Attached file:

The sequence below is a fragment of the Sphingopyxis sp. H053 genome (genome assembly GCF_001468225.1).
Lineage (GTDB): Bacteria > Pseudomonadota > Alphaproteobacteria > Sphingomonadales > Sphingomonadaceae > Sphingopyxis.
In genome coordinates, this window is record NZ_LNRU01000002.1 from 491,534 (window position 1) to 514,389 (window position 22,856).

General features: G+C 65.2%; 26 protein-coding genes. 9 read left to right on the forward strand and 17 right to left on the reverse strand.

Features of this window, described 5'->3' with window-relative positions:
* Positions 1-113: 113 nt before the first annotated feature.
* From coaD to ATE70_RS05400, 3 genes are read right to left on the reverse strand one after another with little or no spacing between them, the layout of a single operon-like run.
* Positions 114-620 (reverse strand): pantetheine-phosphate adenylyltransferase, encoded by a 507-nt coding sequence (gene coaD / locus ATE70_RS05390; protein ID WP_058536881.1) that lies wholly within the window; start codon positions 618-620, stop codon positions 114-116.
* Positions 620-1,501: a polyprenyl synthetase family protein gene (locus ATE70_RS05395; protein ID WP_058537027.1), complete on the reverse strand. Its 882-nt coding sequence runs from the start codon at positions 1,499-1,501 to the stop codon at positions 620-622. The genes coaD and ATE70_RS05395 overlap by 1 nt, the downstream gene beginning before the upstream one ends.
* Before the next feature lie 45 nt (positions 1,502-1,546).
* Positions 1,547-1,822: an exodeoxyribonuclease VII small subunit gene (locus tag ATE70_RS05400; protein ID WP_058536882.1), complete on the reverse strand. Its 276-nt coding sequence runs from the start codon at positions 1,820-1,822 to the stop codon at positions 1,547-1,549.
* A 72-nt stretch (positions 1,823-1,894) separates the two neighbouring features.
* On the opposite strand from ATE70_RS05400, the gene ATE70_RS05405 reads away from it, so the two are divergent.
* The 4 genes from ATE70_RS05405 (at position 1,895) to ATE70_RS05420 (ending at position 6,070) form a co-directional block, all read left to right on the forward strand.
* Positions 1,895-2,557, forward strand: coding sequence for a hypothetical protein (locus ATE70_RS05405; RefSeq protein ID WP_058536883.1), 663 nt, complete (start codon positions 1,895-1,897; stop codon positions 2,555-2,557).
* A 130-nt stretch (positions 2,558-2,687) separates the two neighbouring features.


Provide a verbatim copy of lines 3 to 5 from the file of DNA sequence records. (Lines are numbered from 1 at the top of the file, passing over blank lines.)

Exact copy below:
In genome coordinates, this window is record NZ_LNRU01000002.1 from 491,534 (window position 1) to 514,389 (window position 22,856).

General features: G+C 65.2%; 26 protein-coding genes. 9 read left to right on the forward strand and 17 right to left on the reverse strand.

Features of this window, described 5'->3' with window-relative positions: